Tuesday, May 31, 2011

Can the CAPM Explain Art Price Dynamics?

As an intellectual (and a tenured professor with plenty of free time), I read the Arts Section of the NY Times.  Today's lead article is about finance and art.  The authors are puzzled about asset price dynamics and why there is dispersion across firms (i.e artists) with respect to their rate of return.

To quote the article:

"Prices for the work of a variety of artists, including some top names like Larry Rivers, Eric Fischl and Francesco Clemente, have declined or stayed flat at auction in recent years, according to data compiled by Artnet, a company that tracks such sales.  For example, a Dutch Masters painted cigar box, created by Rivers and valued as high as $40,000 last year, sold in September for less than $4,000."

Nonetheless, at a time when so much attention is paid to skyrocketing values, the dreary performance of some artists’ portfolios is a topic seldom broached.

“We in the auction business want to put our best foot forward, so when we get a good price, we make a big fuss about it,” said Elaine Stainton, the director of the painting department at the auction house Doyle New York. “When we have a disappointing sale, we keep our mouths shut.” Perhaps nothing in the art world is as mystifying to the layman as the often abrupt changes in works’ values."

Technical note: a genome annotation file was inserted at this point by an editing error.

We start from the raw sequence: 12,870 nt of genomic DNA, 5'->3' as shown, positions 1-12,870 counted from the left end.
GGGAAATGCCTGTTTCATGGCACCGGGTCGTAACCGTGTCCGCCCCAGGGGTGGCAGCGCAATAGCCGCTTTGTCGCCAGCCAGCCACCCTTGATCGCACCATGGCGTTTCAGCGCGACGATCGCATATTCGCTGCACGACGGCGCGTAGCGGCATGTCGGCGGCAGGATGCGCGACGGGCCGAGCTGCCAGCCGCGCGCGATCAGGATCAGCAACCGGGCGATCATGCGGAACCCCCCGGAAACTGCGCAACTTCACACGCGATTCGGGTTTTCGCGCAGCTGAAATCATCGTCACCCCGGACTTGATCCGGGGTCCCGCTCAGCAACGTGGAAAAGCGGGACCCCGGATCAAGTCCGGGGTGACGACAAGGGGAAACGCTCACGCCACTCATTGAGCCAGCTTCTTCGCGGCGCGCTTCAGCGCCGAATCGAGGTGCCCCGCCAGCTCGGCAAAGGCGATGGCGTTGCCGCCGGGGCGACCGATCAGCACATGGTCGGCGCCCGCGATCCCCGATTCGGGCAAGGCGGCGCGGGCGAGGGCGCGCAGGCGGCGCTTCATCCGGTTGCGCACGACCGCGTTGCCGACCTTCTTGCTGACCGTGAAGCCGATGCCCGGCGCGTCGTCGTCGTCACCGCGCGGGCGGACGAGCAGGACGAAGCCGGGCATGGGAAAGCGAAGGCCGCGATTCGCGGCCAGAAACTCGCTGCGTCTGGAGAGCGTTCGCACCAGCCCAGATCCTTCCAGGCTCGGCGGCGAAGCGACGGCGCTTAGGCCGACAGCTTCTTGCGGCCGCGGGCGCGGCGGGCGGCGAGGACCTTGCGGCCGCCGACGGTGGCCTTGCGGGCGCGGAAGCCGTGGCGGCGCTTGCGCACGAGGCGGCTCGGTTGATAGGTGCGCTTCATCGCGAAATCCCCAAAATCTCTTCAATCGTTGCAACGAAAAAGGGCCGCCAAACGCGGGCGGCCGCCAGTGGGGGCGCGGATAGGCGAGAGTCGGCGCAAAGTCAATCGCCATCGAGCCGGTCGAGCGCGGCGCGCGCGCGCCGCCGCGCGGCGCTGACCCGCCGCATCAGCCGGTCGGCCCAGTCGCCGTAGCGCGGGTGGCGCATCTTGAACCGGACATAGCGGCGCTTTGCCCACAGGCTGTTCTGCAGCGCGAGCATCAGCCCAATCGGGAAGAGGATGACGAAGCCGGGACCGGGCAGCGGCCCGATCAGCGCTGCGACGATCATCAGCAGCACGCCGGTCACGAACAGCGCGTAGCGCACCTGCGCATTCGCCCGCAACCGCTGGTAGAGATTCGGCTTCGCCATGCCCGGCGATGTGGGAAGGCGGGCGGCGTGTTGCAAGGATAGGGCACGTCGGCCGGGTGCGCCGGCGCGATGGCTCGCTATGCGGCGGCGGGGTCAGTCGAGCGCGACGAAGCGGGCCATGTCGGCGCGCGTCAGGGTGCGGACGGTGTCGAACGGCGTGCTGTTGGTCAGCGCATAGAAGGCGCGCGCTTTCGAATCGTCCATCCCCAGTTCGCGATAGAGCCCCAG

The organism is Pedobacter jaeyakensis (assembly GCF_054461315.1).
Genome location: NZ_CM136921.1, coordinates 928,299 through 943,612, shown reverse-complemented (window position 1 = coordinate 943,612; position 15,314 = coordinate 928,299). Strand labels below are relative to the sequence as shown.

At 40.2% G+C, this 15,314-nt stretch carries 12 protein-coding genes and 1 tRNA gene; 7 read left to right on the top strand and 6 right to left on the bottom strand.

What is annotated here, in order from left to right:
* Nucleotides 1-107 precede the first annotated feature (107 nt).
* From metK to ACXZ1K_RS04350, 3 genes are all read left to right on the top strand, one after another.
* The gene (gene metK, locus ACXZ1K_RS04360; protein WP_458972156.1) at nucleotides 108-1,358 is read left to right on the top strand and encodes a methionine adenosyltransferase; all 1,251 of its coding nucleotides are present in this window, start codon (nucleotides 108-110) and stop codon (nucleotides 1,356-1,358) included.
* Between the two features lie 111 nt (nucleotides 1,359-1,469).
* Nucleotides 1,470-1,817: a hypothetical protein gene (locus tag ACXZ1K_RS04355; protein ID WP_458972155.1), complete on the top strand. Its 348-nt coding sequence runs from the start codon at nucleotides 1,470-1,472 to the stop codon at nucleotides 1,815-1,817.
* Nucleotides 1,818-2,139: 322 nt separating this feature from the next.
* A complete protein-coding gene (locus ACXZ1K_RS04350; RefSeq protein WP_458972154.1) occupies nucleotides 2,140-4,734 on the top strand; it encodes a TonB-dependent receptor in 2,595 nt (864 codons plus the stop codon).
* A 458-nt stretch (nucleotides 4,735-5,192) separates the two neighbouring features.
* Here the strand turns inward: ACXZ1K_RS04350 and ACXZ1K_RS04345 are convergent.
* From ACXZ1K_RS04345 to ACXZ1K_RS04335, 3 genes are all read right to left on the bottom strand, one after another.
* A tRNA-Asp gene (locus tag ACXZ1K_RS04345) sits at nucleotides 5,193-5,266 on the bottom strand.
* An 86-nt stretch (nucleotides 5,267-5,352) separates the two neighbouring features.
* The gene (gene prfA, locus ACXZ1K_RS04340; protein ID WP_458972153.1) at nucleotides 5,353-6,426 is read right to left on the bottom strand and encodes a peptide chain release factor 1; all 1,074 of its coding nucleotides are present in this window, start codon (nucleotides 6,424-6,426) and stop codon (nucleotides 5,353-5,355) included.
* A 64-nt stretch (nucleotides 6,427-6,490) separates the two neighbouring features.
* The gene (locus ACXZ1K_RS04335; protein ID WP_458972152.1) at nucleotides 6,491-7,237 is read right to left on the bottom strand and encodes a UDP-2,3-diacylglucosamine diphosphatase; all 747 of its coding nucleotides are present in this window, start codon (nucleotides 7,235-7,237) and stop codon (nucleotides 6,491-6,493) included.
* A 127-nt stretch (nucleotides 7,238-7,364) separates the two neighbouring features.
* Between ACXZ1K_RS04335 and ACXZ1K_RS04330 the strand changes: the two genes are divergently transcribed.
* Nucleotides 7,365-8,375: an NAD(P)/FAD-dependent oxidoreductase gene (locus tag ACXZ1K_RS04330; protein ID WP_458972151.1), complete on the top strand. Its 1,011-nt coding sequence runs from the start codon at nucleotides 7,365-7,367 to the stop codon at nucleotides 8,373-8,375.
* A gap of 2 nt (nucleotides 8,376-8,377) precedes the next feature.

But how to explain the cruel backslide of artists whose work escalates, then slips in value? Just as it is difficult to pinpoint precisely why work by some artists rises in value, experts say it can be harder still to explain why some artists’ value declines.

“There is a constant ebb and flow in art historical reputations,” said Jeffrey Deitch, a longtime New York gallery owner who now directs the Museum of Contemporary Art in Los Angeles. “The reputation of even the greatest figures like Picasso are in flux.” "

THE NY Times believes in a "new news" theory of asset price dynamics;  to quote the article;

"Prices can be hurt by negative reviews or if an artist has gone a long time without a major exhibition. And it helps to have work held by a famous collector: high-profile collectors create high profiles for the art they purchase. "

So, there are non-small players in this market who can manipulate it?

The article also has a fair chunk of "behavioral finance" implicit in it.  "sucker buyers" who are not informed about the true supply of various artists such as Warhol.  

Now, the interesting thing about Art is that it represents both consumption and investment (like Solar panels) . You can boast about owning it and show it off. How much of the "dividend" flow value you receive depends on your utility function and where you live. If you live in Fargo, can you show off your Picasso to that many people?    In the case of Google shares, you can't show those off.  With Facebook still private now, those guys who own it from the "private market" can show that off. How much of the IPO premium is due to this?